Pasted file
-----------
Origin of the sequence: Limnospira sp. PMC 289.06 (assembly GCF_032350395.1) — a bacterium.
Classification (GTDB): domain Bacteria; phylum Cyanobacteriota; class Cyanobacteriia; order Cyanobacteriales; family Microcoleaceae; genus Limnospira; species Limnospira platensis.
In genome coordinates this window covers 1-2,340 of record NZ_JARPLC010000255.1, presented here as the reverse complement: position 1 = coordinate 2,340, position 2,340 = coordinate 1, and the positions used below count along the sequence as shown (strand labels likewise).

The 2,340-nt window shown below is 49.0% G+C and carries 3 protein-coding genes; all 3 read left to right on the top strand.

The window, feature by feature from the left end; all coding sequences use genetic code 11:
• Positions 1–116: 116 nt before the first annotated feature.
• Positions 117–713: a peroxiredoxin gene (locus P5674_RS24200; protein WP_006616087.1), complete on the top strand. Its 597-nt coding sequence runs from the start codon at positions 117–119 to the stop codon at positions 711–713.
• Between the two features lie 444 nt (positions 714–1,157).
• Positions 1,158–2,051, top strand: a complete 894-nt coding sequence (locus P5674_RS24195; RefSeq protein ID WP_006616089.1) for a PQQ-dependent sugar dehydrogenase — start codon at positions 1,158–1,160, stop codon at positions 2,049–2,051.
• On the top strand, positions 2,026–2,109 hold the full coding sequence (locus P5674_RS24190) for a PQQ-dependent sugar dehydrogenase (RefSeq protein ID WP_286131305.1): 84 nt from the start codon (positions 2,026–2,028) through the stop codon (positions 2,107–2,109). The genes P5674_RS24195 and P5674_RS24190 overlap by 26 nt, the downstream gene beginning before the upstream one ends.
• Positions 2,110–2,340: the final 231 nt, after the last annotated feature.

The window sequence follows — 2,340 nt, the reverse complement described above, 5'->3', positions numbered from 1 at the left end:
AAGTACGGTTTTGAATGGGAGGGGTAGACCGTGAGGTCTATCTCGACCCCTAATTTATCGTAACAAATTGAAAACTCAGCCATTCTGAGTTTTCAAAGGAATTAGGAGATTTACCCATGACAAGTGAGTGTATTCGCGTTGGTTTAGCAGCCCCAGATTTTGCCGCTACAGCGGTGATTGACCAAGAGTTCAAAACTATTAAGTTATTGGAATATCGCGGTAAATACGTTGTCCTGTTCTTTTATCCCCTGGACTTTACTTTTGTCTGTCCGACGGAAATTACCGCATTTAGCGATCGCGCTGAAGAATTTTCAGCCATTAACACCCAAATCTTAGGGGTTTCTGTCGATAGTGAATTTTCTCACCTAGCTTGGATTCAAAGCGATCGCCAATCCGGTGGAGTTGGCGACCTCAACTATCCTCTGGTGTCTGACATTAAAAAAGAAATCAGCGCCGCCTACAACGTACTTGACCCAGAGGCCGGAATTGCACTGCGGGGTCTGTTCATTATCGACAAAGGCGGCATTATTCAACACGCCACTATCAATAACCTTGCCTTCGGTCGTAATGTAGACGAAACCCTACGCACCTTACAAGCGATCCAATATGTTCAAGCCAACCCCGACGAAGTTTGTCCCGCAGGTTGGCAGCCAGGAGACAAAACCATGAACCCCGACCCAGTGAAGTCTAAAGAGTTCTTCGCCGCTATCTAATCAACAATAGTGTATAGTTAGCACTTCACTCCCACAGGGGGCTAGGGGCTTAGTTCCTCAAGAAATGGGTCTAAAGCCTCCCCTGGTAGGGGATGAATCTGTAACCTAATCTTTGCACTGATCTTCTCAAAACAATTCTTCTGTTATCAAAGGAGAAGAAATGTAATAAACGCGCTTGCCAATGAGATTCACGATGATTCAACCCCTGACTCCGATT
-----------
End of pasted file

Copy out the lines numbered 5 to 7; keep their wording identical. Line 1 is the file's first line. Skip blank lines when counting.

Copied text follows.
The window, feature by feature from the left end; all coding sequences use genetic code 11:
• Positions 1–116: 116 nt before the first annotated feature.
• Positions 117–713: a peroxiredoxin gene (locus P5674_RS24200; protein WP_006616087.1), complete on the top strand. Its 597-nt coding sequence runs from the start codon at positions 117–119 to the stop codon at positions 711–713.